Eighteen months after the original post of January 2007, Tata has acquired more global visibility through its acquisitions policy [Jaguar and Land Rover from Ford] and the launch of ‘the world’s cheapest car’.
The original post follows:
Indian company Tata Steel has won the battle to buy its Anglo-Dutch rival Corus. But what’s Tata like? In scale, Tata’s impact on the Indian economy at present can be likened to Tesco’s in the UK. But in other ways the company’s historic leadership and culture are better compared with those associated with the global conglomerate Unilever.
After a long running battle between rival suitors, The Ango-Dutch steel-maker Corus has been bought by the Indian company, Tata [January 2007]. Corus is itself a relatively unfamiliar name in the UK, in comparison with the historic British Steel organisation. This to some degree reflects Tata’s unobtrusive move to the centre of attention as a global player.
So what’s Tata really like?
Business travellers in India are quickly made aware of the country’s industrial success stories. Close to the top of everyone’s list is the Tata group. Visitors to Mumbai learn of the origins of Tata, perhaps first through ‘the other Taj Mahal’, the luxury hotel built by Jamsetji Tata, the founder of today’s corporate giant. They will perhaps be driven (definitely not drive!) in a company car, perhaps one such as the Indica better known in the UK as the City Rover. The will be unlikely to leave without being tempted into acquiring a Titan watch, another success story for Tata. They will learn how a familiar ‘British’ product, Tetley tea has been acquired by Tata Tea. They may also visit Jamshedpur, the model town founded by Jamsteji Tata, and the centre of Tata’s world-class steel operations. The town itself is an obvious parallel with the social vision of William Hesketh Lever, founder of Unilever, at Port Sunlight, on Merseyside.
The Tata dynasty
Jamsteji was to found not just a company, but a dynasty. Both sons (Sir Dorab and Sir Dorab) were to progress the company, and establish huge trusts). Later, JRD Tata (a son to a relation to the pioneering line of the family, and his French wife) founded Air India. He had progressed from his start as an apprentice, to lead the company over five decades.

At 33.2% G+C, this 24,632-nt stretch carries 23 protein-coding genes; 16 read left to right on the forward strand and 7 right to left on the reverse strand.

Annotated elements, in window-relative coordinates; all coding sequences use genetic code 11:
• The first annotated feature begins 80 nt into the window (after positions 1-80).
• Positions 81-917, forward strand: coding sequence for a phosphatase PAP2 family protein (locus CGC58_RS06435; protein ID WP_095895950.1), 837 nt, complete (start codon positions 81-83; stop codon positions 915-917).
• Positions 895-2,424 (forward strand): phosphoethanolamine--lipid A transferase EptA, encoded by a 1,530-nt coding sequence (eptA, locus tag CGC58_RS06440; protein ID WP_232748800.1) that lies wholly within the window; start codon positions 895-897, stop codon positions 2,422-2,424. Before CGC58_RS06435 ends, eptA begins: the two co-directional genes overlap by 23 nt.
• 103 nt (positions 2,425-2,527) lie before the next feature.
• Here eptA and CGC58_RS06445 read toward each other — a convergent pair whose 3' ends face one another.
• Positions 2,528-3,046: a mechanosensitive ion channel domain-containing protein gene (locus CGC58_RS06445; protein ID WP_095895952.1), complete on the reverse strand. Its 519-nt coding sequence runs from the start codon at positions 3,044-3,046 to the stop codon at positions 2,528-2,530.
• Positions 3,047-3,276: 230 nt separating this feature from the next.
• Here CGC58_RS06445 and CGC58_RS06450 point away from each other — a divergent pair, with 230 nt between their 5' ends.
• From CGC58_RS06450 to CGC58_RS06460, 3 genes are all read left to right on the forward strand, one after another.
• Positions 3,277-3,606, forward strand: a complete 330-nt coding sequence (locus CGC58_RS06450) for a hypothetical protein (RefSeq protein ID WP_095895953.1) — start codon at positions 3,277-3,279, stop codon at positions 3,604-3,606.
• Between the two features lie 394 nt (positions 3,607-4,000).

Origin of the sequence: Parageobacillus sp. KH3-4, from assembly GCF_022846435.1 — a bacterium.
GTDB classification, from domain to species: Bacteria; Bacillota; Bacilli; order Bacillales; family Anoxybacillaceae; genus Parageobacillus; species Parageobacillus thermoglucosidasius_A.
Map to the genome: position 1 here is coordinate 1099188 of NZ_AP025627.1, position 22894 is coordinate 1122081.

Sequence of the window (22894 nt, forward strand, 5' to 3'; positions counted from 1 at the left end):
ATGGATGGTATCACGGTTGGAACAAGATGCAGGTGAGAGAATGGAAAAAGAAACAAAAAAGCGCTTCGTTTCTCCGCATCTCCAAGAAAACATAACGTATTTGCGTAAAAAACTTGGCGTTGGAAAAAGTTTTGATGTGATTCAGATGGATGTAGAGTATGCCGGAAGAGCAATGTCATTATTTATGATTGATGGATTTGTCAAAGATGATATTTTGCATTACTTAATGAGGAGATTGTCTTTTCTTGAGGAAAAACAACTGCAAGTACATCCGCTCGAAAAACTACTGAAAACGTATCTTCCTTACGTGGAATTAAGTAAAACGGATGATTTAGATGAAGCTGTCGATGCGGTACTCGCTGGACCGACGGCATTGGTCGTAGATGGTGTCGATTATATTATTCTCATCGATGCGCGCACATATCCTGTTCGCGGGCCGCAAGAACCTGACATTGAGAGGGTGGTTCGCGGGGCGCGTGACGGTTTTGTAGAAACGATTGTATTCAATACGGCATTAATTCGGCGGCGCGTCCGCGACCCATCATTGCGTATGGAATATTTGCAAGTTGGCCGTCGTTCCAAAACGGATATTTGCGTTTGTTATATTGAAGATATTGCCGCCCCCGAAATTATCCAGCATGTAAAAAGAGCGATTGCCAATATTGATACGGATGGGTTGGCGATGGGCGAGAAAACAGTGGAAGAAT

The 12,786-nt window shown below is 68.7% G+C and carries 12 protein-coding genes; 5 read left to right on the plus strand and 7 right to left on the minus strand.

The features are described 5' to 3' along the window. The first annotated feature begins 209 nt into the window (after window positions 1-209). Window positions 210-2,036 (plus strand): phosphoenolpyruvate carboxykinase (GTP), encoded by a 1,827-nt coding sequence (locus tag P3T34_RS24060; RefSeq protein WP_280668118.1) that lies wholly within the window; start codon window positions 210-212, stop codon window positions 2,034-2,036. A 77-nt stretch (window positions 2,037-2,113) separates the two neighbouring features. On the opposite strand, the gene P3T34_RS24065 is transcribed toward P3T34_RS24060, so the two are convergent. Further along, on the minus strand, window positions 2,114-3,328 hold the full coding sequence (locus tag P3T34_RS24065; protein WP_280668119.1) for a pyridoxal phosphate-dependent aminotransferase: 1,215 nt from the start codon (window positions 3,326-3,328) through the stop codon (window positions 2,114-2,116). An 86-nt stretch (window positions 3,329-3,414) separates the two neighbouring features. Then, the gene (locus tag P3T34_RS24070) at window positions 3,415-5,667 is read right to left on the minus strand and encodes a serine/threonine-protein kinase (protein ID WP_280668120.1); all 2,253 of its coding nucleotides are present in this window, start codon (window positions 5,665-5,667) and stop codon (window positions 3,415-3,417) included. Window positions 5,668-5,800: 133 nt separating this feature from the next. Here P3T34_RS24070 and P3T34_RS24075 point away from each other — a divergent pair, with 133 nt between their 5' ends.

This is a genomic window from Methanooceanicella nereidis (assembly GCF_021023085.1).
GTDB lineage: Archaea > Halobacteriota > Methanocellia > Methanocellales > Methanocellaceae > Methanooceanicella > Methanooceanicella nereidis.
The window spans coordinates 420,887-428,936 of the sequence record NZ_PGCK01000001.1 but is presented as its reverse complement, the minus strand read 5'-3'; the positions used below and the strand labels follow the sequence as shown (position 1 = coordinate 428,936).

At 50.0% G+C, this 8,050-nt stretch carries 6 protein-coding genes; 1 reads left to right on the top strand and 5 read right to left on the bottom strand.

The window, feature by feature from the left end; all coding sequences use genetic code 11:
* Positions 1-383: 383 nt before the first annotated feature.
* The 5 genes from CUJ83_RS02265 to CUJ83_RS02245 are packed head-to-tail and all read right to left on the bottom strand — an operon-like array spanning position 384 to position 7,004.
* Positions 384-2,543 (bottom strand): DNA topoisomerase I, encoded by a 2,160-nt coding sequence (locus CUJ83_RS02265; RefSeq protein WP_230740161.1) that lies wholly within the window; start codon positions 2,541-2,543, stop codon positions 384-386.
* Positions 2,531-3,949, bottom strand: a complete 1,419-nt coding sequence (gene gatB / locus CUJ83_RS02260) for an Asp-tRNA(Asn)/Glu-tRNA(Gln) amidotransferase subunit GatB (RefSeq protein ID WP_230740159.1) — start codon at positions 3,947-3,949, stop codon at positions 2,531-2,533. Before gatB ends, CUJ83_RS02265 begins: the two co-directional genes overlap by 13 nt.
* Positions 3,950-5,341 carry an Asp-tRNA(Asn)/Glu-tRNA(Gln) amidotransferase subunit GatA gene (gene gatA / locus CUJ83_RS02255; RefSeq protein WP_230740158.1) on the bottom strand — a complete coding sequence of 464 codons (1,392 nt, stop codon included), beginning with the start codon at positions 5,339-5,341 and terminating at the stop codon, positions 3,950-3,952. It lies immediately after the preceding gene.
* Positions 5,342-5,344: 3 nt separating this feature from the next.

The era had also seen the impact of another industry giant, in the romantic figure of Nathan Tata who had been adapted by Lady Tata after spending his early years in an orphanage. Through a combination of ability and more than a modicum of charm and charisma he was to become a major national figure and diplomat, sporting administrator as well as a business leader.
Today there is still a Tata at the head of the group. Ratan N Tata is a Cornell and Harvard graduate and continues the family’s involvement in the social as well as the economic well-being of the country. Unsurprisingly, he is a Tata ‘lifer’, having joined in 1962 and seen through his time the transformation of the company into a global player.
Tata and Unilever compared
An immediate comparison, based on scale can be made with Tesco, for its national impact, with its £1 of £8 in consumer spend passing through its UK tills. Tata contributes nearly 3% of India’s GNP. However, I am more taken by its similarities with Unilever. For example, Unilever employs more than 206,000 people and had a worldwide revenue of US$50 billion; Tata claims 2,46,000 people and revenues of $22 billion
The obvious product link is between Tata tea, now owners of Tetley’s. Unilever’s Lipton is still the leading brand internationally. However, for me, the link is not so much in products as in culture.
Unilever was also founded by a pioneer who started a dynasty. William Hesketh Lever (Lord Lever) created a model village, Port Sunlight, which still can be found a walking distance from the soap ‘manufactury’, and Unilever’s modern research laboratories. The Leverhulme research trust is one of the nation’s greatest philanthropic institutions; Tata’s trusts are as significant for India.
Assessment of corporate culture is a tricky business, and coming under increasingly scrutiny from campaigns promoted through the internet. However, Unilever and Tata have both largely escaped the vituperation heaped on other global giants.
Through my observations and contacts with both companies, employees and managers reflect a healthy culture.
Their leaders have at critical times followed a sense of ‘duty to history’
akin to fifth-level leadership principles and also to servant leadership.
By and large, this has protected the company from the damage that can be caused by Mandrill management
Students of leadership may find it constructive to reflect on the patterns of leadership found in Tata and Unilever in achieving ‘built to last’ companies.